Scenario Planning

March 1, 2004

Take your future in hand

Your previously working-class neighborhood gains such cachet that only high-income households can now think of buying there. A major employer in your area folds, throwing hundreds of workers out of work and chilling household confidence throughout the area.

An article on toxic mold in your local newspaper prompts a lawsuit against your company by recent buyers who claim to have found mold in their home.

How well you respond to such scenarios depends on how well you’ve planned for “what ifs.” That’s why some brokers are turning to a strategic planning process called scenario planning. Its aim: to ensure your business decisions hold up well in a changing environment.

The classic example of scenario planning is Royal Dutch/Shell group’s anticipation of the oil crisis in the 1970s. As part of a range of scenarios for which it planned, Shell contemplated what was then unthinkable: that oil-producing countries might band together and demand higher oil prices. When members of the Organization of the Petroleum Exporting Countries (OPEC) did just that in 1973, Shell was prepared; it had the jump on its competition because it had already secured long-term oil supply contracts.

Businesses and other major organizations, such as the military, now use scenario planning regularly. The military uses it, among other things, to decide how many troops it needs to fight two regional wars simultaneously.

It makes sense for real estate brokers to use it, too, according to strategic planning consultants. Take the scenario in which your market is appreciating beyond the reach of working-class prospects. A scenario plan, anticipating such an imbalance, might explore moving into different markets that fit your traditional base, getting involved in starter-priced condo development, or targeting your marketing and services toward a higher-end customer. In anticipation of a major area employer folding, a scenario plan might look at opening an office in a part of your market less dependent on a single company or industry. Recognizing the country’s mold frenzy, a scenario plan might outline procedures to reduce your company’s risk—before a mold article hits the local paper.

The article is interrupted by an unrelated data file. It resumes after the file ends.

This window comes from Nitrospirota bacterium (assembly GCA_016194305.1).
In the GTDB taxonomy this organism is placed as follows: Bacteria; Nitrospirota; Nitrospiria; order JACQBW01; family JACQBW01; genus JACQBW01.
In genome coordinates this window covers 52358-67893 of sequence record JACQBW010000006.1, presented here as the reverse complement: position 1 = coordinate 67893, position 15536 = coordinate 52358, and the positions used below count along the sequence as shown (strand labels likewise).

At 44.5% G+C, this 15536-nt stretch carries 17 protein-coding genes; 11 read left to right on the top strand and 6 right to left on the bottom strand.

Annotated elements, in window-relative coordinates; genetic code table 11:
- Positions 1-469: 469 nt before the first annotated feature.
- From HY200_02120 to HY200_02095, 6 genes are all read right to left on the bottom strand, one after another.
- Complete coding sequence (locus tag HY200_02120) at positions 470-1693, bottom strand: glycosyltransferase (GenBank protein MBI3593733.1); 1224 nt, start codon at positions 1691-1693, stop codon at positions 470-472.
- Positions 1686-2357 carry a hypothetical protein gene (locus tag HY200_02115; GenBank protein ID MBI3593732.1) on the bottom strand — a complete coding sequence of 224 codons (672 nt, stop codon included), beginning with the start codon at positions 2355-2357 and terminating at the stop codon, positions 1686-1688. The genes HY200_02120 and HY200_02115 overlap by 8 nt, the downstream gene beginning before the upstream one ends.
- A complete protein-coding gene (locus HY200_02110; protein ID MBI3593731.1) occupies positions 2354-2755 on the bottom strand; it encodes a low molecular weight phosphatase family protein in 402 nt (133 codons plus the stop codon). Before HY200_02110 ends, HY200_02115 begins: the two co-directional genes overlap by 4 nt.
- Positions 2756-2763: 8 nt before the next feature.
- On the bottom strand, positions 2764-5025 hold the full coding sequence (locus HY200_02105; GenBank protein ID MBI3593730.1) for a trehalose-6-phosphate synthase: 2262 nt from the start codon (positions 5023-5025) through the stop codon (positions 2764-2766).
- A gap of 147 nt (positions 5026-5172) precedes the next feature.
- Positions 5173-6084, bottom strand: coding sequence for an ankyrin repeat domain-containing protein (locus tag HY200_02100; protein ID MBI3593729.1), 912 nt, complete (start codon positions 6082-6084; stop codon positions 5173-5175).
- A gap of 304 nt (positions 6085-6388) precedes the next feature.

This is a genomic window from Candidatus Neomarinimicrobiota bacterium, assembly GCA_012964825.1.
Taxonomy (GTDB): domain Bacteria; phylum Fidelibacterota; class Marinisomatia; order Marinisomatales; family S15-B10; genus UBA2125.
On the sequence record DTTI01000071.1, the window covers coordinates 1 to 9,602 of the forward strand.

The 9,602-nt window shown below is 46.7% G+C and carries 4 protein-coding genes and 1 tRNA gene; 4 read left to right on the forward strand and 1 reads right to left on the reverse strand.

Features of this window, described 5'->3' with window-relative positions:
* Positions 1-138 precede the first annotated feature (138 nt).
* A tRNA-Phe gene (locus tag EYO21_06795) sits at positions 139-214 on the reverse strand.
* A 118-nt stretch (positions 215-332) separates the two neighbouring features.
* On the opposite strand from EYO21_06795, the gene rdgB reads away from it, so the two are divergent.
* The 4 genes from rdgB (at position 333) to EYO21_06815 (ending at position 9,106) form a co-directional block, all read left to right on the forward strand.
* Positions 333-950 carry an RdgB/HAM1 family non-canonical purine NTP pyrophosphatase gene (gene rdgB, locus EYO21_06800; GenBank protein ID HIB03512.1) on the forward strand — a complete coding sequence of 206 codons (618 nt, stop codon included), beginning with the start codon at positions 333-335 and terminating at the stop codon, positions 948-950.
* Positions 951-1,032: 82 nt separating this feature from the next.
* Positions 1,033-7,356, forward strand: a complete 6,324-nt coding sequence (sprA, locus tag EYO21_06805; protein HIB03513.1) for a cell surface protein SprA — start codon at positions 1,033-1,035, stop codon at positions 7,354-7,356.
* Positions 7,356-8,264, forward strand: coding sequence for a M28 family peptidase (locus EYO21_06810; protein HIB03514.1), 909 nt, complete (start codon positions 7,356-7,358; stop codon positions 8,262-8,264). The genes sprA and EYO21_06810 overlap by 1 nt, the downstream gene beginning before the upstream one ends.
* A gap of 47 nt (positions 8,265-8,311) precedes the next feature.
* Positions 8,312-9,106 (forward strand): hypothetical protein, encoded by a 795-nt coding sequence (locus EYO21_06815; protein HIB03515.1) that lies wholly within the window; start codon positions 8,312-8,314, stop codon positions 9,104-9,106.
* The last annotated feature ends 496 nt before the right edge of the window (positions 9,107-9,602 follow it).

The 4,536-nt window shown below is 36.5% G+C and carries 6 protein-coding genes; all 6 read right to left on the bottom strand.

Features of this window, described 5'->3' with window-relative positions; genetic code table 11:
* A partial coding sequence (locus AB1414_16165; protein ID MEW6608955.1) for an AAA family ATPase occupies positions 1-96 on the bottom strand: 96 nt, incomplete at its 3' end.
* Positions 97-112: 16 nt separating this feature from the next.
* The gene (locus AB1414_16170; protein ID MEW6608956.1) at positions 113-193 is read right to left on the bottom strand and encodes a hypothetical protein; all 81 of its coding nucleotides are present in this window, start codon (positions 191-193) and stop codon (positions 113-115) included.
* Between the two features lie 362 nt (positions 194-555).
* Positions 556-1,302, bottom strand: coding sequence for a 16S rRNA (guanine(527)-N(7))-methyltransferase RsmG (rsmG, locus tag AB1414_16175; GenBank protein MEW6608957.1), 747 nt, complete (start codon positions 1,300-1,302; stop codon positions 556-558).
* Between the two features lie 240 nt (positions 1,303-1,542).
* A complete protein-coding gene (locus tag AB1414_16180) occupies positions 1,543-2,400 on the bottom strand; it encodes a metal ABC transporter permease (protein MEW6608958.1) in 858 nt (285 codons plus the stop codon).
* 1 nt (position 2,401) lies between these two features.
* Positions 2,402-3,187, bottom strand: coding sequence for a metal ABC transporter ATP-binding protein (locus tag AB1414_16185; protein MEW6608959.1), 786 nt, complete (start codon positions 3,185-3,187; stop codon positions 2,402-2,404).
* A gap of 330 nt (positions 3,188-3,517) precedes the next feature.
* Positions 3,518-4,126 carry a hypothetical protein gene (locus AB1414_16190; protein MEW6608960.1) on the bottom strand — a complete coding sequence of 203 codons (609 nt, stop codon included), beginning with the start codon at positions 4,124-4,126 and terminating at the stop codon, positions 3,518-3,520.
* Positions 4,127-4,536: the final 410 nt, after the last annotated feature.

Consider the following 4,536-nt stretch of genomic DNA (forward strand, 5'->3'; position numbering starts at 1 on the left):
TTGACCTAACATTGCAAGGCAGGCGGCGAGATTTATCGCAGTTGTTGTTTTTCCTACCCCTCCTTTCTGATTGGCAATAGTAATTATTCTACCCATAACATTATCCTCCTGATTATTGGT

“You should spend some time thinking about what isn’t right in front of you,” says Harold (Hal) Kahn, CRB, CRS®, broker-owner of Kahn Inc., REALTORS®, in Newburgh, N.Y., and chair of NAR’s Research Committee in 2002. “Timing is the critical component in executing any business plan, so forecasting a change in the marketplace is crucial.”

The basics of creating a plan

What does it take to embark on scenario planning? Here are a few essential steps:

1. Analyze. Start by identifying your company’s areas of strength and vulnerability, says David Doeleman, CRB, CRS®, a senior vice president of Bend, Ore.-based Real Estate Champions, a management and sales coaching company. He recommends organizing your evaluation around four basic elements in what’s called a SWOT analysis.

  • Strengths. For example, do you have strong name recognition? Do your management practices help you retain top talent?
  • Weaknesses. Perhaps you haven’t invested as much as your competition in technology. Are you lagging on the Internet compared with others in your market?
  • Opportunities. Are you well positioned to tap into a new market opportunity? For example, is a strong condo market emerging in your area, with no one company yet establishing itself as a condo specialist?
  • Threats. Has a deep-pocketed broker entered your market, with plans to launch a media campaign to boost its name recognition?

2. Identify probable future events. Look at what may happen over a specified time frame through different perspectives—economic, social, legal, and political—and try to assign some rough probability to each scenario.

There’s no rule for determining a level of probability, says Kenneth P. Riggs Jr., CRE®, CEO of Real Estate Research Corp. in Chicago and a member of the Commercial Real Estate Research Subcommittee.

Make your best guess on the basis of your knowledge of the market and historic trends in your area. “The assigned level of probability is subjective,” he says.

Here are hypothetical examples of economic, social, legal, and political scenarios affecting real estate practitioners, with assignments of probability.

Economic